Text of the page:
A graduate of the University of Western Ontario (1959), Silk earned his MBA (1960) and Ph.D. (1968) from Northwestern University.
Carl S. Sloane
Carl Sloane (MBA '60), the Ernest L. Arbuckle Professor of Business Administration, Emeritus, has a strong interest in the leadership of organizations undergoing significant change. The cofounder of Temple, Barker & Sloane, Inc., and chairman and CEO of its successor firm, Mercer Management Consulting, Sloane joined the HBS faculty in 1991 after a thirty-year career in the field of management consulting.
In the MBA curriculum, Sloane taught Leadership and Organizational Behavior, General Management, and Human Resource Management. He also taught numerous courses in the Executive Education Program, including The CEO Transition Workshop, Managing Business Transformation, Leading Professional Services Firms, and Strategic Human Resource Management. His research on mid- and late-life transitions in careers and life structures was instrumental in the development of the Age of Options Executive Education workshop.
A graduate of Harvard College (1958) as well as HBS, Sloane has served as a consultant to industrial and commercial companies in the areas of corporate strategic development and organizational effectiveness. He has been an advisor to the White House and other government and industry groups on issues involving business-government relations and policy formulation.
In addition to teaching and consulting, Sloane has served as a director of numerous companies and on the advisory boards to the Center for Science and International Affairs at Harvard's John F. Kennedy School of Government and Northwestern University's Transportation Center. He has also been a member of Harvard's Committee on University Resources, vice chairman of the Beth Israel Deaconess Medical Center in Boston, and chairman of the Harvard-Radcliffe Hillel Foundation.
Steven C. Wheelwright
After 22 years of service at HBS, Steven Wheelwright, the Edsel Bryant Ford Professor of Business Administration, has accepted a full-time assignment as president of the England London Mission of the Church of Jesus Christ of Latter-day Saints. Wheelwright, who also served as senior associate dean and director of Faculty Hiring and Planning and senior associate dean and chair of the MBA Program, first taught at HBS from 1971 to 1979 and was the Thomas Henry CarrollFord Foundation Visiting Professor from 1985 to 1986. He rejoined the HBS faculty in 1988 and has taught the required TOM course as well as product development courses in the Executive Education Program. In the intervening years, he was the Kleiner Perkins Caufield & Byers Professor of Management at Stanford University Graduate School of Business, where he received an MBA (1969) and a Ph.D. (1970).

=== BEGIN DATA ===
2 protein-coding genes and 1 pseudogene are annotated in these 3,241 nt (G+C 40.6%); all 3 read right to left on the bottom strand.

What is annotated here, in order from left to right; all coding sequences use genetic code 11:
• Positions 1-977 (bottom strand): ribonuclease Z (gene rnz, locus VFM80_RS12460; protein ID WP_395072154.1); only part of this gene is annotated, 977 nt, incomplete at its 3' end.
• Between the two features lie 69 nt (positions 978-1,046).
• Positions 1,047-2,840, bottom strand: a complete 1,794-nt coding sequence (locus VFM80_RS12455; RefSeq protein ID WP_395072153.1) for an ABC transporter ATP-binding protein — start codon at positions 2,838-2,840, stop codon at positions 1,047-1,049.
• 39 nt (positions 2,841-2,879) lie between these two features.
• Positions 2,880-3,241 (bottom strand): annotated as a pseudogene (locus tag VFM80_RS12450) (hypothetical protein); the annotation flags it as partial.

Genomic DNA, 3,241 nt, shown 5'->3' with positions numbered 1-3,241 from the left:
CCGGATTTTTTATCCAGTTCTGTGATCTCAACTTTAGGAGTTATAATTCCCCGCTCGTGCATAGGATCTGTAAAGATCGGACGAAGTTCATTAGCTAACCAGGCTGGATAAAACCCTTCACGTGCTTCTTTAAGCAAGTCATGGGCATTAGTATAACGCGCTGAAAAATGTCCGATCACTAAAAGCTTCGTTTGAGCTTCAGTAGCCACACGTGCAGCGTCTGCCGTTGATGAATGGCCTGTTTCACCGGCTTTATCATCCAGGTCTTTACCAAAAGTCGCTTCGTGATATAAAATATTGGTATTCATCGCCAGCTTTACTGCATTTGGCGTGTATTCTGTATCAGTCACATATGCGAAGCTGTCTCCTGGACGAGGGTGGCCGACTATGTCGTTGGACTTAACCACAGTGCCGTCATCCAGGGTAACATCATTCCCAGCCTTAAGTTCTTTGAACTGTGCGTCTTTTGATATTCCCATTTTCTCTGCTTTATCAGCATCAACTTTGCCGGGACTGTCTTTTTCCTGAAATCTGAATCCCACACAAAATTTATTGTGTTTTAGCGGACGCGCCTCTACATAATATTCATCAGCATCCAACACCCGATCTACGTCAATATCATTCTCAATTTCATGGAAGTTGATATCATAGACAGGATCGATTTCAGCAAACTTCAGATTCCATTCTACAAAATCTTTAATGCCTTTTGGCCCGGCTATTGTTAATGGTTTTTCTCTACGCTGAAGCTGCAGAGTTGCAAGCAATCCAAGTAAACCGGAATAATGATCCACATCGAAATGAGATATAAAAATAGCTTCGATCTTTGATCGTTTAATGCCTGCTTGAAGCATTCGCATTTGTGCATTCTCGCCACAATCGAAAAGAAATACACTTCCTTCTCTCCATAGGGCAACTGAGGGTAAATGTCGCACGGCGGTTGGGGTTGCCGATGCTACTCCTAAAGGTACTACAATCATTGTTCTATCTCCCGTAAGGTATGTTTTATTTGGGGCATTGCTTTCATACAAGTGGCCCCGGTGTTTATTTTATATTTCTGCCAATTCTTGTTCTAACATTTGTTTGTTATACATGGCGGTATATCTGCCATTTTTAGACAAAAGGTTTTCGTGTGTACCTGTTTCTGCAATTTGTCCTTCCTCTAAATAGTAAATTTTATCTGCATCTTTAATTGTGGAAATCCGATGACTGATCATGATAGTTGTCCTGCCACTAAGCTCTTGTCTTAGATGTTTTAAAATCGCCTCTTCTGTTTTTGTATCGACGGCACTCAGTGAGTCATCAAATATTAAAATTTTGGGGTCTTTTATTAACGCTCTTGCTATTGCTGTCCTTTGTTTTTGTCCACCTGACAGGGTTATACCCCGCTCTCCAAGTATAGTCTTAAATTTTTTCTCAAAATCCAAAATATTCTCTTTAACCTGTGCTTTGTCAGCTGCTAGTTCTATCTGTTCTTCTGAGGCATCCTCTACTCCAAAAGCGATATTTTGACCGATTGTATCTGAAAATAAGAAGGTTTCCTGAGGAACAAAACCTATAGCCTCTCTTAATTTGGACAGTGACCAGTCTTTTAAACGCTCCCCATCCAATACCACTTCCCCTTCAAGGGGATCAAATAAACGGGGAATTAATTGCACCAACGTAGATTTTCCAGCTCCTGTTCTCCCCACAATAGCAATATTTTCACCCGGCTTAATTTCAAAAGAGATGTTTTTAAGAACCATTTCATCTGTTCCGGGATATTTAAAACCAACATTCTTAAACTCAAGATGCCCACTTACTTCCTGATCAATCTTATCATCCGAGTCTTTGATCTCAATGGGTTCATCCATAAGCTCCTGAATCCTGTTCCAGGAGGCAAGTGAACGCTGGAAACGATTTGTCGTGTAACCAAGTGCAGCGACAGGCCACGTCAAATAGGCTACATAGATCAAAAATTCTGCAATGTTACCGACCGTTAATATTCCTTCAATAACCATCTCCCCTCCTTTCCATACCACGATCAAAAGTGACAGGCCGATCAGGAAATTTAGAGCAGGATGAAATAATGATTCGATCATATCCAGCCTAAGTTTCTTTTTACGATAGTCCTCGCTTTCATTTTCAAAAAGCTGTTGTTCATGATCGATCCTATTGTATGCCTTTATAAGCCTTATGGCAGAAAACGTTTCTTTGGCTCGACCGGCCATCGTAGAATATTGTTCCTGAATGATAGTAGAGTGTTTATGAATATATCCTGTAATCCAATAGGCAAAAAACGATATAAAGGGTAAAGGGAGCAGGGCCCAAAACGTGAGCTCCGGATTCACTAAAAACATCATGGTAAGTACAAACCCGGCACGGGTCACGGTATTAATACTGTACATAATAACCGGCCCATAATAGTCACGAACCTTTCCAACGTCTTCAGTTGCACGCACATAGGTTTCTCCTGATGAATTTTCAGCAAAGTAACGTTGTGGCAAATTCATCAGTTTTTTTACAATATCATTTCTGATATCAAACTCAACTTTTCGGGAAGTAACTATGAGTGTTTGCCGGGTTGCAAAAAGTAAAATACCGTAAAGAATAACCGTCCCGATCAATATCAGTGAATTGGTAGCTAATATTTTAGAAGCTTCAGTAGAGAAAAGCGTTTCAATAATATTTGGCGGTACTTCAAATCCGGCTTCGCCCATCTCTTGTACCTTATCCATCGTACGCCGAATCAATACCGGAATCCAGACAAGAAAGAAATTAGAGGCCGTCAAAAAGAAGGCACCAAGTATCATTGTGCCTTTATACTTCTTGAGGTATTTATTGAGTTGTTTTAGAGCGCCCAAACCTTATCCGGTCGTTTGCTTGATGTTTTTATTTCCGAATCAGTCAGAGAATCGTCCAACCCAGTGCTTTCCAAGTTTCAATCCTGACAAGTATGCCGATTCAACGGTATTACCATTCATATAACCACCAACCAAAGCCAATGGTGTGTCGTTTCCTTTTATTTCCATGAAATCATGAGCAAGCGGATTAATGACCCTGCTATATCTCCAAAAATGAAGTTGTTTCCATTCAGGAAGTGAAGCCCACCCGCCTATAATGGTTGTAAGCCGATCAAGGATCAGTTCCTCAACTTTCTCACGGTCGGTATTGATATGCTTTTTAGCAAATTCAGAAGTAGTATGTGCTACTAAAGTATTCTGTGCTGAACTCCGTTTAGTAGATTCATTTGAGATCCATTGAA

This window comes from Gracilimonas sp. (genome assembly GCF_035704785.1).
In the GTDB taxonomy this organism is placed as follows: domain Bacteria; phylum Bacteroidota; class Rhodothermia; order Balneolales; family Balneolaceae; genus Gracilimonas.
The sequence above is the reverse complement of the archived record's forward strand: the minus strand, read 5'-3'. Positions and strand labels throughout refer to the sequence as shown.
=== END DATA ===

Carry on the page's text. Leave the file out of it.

Wheelwright's numerous publications focus on the field of product and process development and their connection with competitive advantage and operational excellence and include the highly regarded Leading Product Development, coauthored with Dean Kim B. Clark, and Dynamic Manufacturing, coauthored with Dean Clark and HBS professor emeritus Robert H. Hayes.
Wheelwright, who received a BS in mathematics from the University of Utah (1966), has served on the faculty of INSEAD (The European Institute of Business Administration) in Fontainebleau, France, and on the boards of directors of Quantum Corporation, Heartport, Millennium Pharmaceuticals, Inc., O.C. Tanner Company, and Franklin-Covey.